Folks in Charleston will get to see a rare sight later tonight, as Carl Pavano and Phil Hughes of the New York Yankees will embark on rehabilitation assignments with our Single-A RiverDogs against Asheville at 7:05. I’ll be covering the game for YanksBlog.com. Major leaguers don’t stop by often; the last one that I know of was Jon Lester last year at the RiverDogs’ opening game as he began to rehab his way back from his chemotherapy treatments to beat away lymphoma. Carl Pavano pitching is a rare sight in and of itself, too. There are some tickets left but count on them to go quickly!
Life as a New England sports fan must be pretty damn good right now. They have a world champion in baseball and a football team that could almost be charged with murdering other teams, they’re that good.
Congrats, Boston, on your seventh title. And congrats to Mike Lowell on his MVP award — he’s truly deserving. He killed teams in the postseason — not just the World Series — with his timely hitting.
On to football season, full-time…and finally, regular sleep. These postseason games were on way too late at night. The World Series — hell, a vast majority of the postseason — was completely inaccessible to children under 16. I know it’s ratings pressure, but they have to fix this. It just seems wrong that a kid can’t watch his or her heroes win the World Series. I dunno, it just seems wrong to keep our national pastime (still is, right?) out of the reach of those who will carry it forward to the next generation.
Billy Donovan Night is too funny:
The Fort Myers Miracle, a Single-A minor league baseball team in the Florida State League, will poke fun at the Florida Gators coach who backed out of his deal with the Orlando Magic when it hosts “Billy Donovan Night” on June 20.
Just like Donovan escaped his five-year, $27.5 million contract with the Magic, fans can try and negotiate their way out of their ticket purchase.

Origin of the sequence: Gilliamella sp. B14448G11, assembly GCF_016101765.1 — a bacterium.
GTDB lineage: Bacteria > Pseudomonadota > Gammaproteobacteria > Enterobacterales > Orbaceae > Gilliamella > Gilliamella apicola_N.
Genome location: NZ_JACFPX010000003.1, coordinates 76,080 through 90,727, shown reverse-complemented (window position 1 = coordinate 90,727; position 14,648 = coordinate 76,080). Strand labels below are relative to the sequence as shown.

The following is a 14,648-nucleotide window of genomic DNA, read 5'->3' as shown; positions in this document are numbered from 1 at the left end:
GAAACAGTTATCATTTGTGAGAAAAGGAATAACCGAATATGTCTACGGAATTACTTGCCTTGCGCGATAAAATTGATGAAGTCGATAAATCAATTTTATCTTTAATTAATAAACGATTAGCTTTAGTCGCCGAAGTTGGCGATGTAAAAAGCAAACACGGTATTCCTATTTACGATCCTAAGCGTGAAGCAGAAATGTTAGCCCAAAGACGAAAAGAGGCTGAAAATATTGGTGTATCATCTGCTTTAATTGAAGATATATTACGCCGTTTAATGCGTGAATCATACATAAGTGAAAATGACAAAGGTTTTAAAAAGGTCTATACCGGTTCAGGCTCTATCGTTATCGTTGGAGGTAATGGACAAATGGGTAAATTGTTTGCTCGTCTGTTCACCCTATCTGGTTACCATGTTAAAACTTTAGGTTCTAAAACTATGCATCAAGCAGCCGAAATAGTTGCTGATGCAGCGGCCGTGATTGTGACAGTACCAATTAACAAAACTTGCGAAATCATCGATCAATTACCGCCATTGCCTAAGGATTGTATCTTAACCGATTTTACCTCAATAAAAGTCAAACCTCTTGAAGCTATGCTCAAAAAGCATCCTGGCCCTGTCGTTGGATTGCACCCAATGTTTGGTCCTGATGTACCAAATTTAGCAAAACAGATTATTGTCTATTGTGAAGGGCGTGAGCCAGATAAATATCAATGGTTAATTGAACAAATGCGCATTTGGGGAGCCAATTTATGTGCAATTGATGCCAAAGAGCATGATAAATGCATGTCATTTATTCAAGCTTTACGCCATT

If there’s one thing you can count on with minor league ball, it’s a never-ending slew of creative promotions.
Oh, and one more thing — why is it that college basketball coaches are the most indecisive people on the planet when it comes to coaching jobs? It seems like you have one or two of these about-faces every year now.
I don’t normally comment on the Dallas Cowboys, but I found this notable. Terrell “I’m Back” Owens was fined $9,500 by the Dallas Cowboys — he missed a meeting and was late to a rehab session. This is to be expected — after all, this is T.O. we’re talking about here.
I was more irked by Jerry Jones when pressed by the media, though:
Jones seemed to downplay the drama surrounding Owens’ injury by noting that Carolina’s Steve Smith and Pittsburgh’s Hines Ward also have been slowed by hamstring injuries without drawing the same scrutiny as Owens. He also recalled Deion Sanders’ ability to play well after flying in from baseball games and missing long stretches of practice.
What Jerry Jones fails to realize is that:
- T.O. has a history of being a selfish jerk who can singlehandedly ruin a season with his theatrics. Ask Jeff Garcia or Donovan McNabb.
- Steve Smith and Hines Ward don’t show up to practice on a stationary bicycle in Discovery Channel cycling gear, unlike T.O. — considering his past history, it’s the latest in a long line of childish publicity stunts.
The question now is one of whether Bill Parcells will start Owens in the opener. That’ll be a key test to see where the balance of power lies in Dallas.